I went to the Final Four in Dallas two years (2014) ago. I went to a previous Final Four in Los Angeles back in 1972. This mega event, as you can read below, has morphed into an event bigger than anything else in collegiate athletics. And it is even more special this year. My California Golden Bears made the tournament as the fourth seed (and lost). And my adopted Fresno State Bulldogs made their first “Big Dance” since 2001 (and lost), by winning the Mountain West Conference Tournament in Las Vegas. This year’s Final Four should be bigger and better than ever!
During last year’s shutdown due to the pandemic, the NCAA basketball tournament was not held, hence no Final Four. The many men and women who play college basketball missed out on the biggest stage of your young lives. This year has provided some redemption for their many years of hard work and sacrifice. I hope they enjoy every minute of their moment in the spotlight.
Here is my story from 2014:
All sports fans know when I say Final Four, I mean the NCAA Division 1 basketball tournament, often called either “The Big Dance” or “March Madness”. The 68 best collegiate basketball teams play a single elimination tournament to determine the National Collegiate Champion in basketball.
The tournament was started back in 1939, and has since been called, among things, March Madness, the Final Four, and The Big Dance. Thirty two of the teams selected are conference champions. The other 36 teams are selected by the NCAA Selection Committee. The selected teams are divided into four regions, seeded based on record and strength of schedule. After four games played by the lowest eight ranked teams, the remaining 64 play a tournament over three weekends.
Each weekend eliminates three-fourths of the teams. The final 16 remaining after the first weekend are called, “The Sweet Sixteen”. The remaining four after the second weekend are called, “The Final Four”. This “Final Four” weekend is the biggest weekend in college basketball.
The UCLA Bruins have won the most NCAA titles with eleven, ten of which were coached by a legend, John Wooden, often called, “The Wizard of Westwood”. In fact, the first and only Final Four championship game that I have attended was in 1972 at the old Los Angeles Sports Arena. UCLA was victorious over Florida State by a score of 81-76. The famous Wizard of Westwood, Coach John Wooden
My California Golden Bears won their only NCAA Championship in 1959, over West Virginia, 71-70. The star for West Virginia was Laker great Jerry West. Cal had no real stars, but was coached by one of the best coaches of all time, Pete Newell. The following year, Cal was the runner up to Ohio State. Do you see a resemblance? Yes, it is Laker great and now Warrior exec, Jerry West, the logo for the NBA
The tournament has grown since I last attended. The weekend of the Final Four is now an extravaganza much like Super Bowl Weekend. Between the two semi-final games on Saturday, and the Final on Monday evening, numerous other events are held. This year, the biggest event is a three day free music concert in downtown Dallas, headlined by “The Boss”, Bruce Springsteen and the E Street Band on April 6.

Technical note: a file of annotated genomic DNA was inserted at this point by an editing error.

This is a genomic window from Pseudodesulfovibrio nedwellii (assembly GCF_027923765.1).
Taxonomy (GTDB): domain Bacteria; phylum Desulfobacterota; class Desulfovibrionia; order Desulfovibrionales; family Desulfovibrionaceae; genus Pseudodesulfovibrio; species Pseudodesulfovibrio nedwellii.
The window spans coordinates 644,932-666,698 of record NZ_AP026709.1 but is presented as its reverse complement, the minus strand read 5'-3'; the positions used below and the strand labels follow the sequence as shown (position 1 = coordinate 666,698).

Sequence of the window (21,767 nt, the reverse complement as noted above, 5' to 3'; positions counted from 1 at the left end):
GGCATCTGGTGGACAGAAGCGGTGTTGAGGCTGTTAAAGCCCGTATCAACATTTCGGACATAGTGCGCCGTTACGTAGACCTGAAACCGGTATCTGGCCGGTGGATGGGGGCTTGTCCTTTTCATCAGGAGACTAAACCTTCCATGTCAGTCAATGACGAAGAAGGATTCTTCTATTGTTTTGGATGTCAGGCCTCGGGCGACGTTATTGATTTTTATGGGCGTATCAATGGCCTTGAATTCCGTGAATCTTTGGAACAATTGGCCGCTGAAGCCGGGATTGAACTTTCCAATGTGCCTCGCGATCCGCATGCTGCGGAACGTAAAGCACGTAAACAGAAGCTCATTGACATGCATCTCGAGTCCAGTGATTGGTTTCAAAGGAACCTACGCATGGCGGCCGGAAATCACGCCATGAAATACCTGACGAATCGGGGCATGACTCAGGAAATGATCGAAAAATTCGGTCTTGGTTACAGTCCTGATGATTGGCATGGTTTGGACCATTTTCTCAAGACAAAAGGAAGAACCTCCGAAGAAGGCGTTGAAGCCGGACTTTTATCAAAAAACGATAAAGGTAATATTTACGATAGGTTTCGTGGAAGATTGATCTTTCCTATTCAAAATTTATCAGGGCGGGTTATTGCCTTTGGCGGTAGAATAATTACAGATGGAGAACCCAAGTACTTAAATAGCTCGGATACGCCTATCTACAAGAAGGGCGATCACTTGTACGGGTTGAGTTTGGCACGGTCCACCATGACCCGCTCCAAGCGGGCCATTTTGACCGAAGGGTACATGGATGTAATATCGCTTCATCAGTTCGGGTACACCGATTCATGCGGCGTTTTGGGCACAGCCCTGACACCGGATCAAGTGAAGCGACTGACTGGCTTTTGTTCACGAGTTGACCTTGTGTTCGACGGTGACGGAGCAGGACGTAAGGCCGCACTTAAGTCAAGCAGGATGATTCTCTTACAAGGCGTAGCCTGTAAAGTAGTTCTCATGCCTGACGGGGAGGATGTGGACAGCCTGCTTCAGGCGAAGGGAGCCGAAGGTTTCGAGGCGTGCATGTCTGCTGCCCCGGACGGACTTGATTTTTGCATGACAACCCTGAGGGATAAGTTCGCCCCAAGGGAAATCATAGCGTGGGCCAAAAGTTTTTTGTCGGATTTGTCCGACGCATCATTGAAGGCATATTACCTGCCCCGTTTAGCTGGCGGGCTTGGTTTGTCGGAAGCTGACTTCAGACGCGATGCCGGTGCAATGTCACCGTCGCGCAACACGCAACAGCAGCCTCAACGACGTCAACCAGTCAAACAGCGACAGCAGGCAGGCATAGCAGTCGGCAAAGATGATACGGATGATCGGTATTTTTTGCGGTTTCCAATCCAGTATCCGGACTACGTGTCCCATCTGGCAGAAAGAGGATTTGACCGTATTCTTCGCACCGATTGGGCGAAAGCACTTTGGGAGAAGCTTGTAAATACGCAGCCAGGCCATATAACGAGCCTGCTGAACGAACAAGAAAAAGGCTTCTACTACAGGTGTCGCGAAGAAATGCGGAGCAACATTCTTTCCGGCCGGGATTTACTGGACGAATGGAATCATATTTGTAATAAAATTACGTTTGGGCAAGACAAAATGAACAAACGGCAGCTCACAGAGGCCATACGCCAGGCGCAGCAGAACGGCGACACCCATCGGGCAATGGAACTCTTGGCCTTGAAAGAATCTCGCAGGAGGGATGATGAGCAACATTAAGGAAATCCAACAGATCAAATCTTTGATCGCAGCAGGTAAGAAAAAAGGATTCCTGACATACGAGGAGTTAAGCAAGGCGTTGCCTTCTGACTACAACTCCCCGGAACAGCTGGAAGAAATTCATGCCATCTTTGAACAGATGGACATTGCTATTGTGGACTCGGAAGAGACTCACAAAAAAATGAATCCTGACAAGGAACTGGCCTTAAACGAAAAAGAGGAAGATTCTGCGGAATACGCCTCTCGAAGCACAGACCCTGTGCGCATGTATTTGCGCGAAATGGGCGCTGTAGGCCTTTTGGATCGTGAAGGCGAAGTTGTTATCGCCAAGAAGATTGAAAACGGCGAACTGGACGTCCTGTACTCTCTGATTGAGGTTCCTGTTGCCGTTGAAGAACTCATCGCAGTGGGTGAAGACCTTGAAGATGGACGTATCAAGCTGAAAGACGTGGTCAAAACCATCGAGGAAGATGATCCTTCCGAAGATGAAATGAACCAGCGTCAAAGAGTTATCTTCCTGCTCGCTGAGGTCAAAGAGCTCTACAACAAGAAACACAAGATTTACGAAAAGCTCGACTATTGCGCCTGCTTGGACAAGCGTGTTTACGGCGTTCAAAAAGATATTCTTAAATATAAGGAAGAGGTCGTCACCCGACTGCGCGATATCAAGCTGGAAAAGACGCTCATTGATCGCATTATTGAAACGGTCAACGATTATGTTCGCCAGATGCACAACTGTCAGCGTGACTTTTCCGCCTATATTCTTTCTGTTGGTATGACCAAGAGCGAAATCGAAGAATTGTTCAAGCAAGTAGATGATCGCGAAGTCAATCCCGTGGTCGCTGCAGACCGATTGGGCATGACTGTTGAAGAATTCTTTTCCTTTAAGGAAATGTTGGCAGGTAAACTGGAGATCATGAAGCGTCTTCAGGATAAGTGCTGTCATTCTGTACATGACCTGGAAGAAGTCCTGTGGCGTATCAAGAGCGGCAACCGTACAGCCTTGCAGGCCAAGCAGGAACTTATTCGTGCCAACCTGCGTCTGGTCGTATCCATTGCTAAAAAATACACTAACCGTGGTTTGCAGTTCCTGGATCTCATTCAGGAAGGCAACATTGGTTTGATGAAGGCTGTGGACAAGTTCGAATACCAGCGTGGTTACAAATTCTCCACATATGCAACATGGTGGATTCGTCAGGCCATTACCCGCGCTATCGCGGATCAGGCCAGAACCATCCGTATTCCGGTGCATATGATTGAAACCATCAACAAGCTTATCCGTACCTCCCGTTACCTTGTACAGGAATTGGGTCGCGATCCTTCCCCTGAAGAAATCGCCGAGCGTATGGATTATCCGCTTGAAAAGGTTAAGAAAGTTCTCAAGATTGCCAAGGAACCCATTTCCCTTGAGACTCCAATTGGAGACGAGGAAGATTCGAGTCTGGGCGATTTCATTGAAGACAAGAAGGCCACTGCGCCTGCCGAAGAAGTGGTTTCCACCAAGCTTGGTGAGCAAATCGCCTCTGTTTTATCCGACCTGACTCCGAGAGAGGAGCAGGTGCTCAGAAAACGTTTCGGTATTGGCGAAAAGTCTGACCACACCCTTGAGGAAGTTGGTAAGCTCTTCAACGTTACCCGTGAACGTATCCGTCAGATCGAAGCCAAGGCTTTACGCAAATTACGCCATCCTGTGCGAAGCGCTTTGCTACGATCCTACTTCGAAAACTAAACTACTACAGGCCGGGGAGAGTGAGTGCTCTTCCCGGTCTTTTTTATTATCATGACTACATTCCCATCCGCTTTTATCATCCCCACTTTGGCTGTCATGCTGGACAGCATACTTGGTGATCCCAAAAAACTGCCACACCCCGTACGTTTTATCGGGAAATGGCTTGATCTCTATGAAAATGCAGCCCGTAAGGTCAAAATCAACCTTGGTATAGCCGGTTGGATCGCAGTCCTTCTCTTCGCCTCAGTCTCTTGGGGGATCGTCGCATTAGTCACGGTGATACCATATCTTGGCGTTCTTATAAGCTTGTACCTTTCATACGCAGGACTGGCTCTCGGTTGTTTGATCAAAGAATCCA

Officially, it is the March Madness Music Festival, to be held in Reunion Park, on a first come, first served basis. I wonder what time I need to show up? Other headliners for the three-day fest are Jason Aldean (it is Texas, after all), The Killers, and Tim McGraw. I just want to see and hear ‘The Boss”.
Reunion Park is located in downtown Dallas, about 18 miles from Texas Stadium. The Championship game will be held Monday, April 7. The Texas Stadium venue is also the site of the world record for basketball attendance. The 2010 NBA All Star game drew a record crowd of 108,713. I foresee a total madhouse.
My plan is to arrive Saturday, and make sure I secure a good place to hear “The Boss” on Sunday. But also, when I arrive on Saturday, I plan to buy my tickets for the Championship game on Monday night. But I will buy my tix from one of the two losing teams’ fans on Saturday, hopefully at a big discount. As they walk out of the stadium, rather disappointed, I will take advantage of their utter disdain for all things basketball. After all, 50% of all teams have to lose!!!
When I said the Final Four has grown, the entire CBS package brings $500 million to the NCAA. The revenue is divided among the teams and conferences, based on a rather complex formula. You can imagine back in 1972 when I last went, the TV contract was quite small in comparison, and there was no three day music concert. My how things have changed. I do not even recall a merchandise tent outside of the old LA Sports Arena. A good time will be had by all!
PS: I do not have a favorite for tonight, but will root for both an exciting game, and the underdog. This entire weekend is so different than my first Final Four. My seat was in a luxury box, of all things. And the food and booze were flying. And I had the first $20 burger of my life, certainly Texas sized, I could only eat about a third of it!
Fast forward to 2016. Only a single Number One seed made it to the Final Four. Once our own favorite gets eliminated, I think we tend to root for the underdog. No doubt these teams that make the Final Four often cheat like crazy. The problems at both Syracuse and North Carolina have been in the news throughout the past year or more. My feeling is that the schools should just pay the kids to play a sport, and make a space available in the classroom to the kids that want to be there!!
For 2021: The west coast has risen again in basketball. The Conference of Champions (Pac 12) had four teams in the Elite 8. And now two west coast teams, UCLA, and Gonzaga will play in the Final Four!!!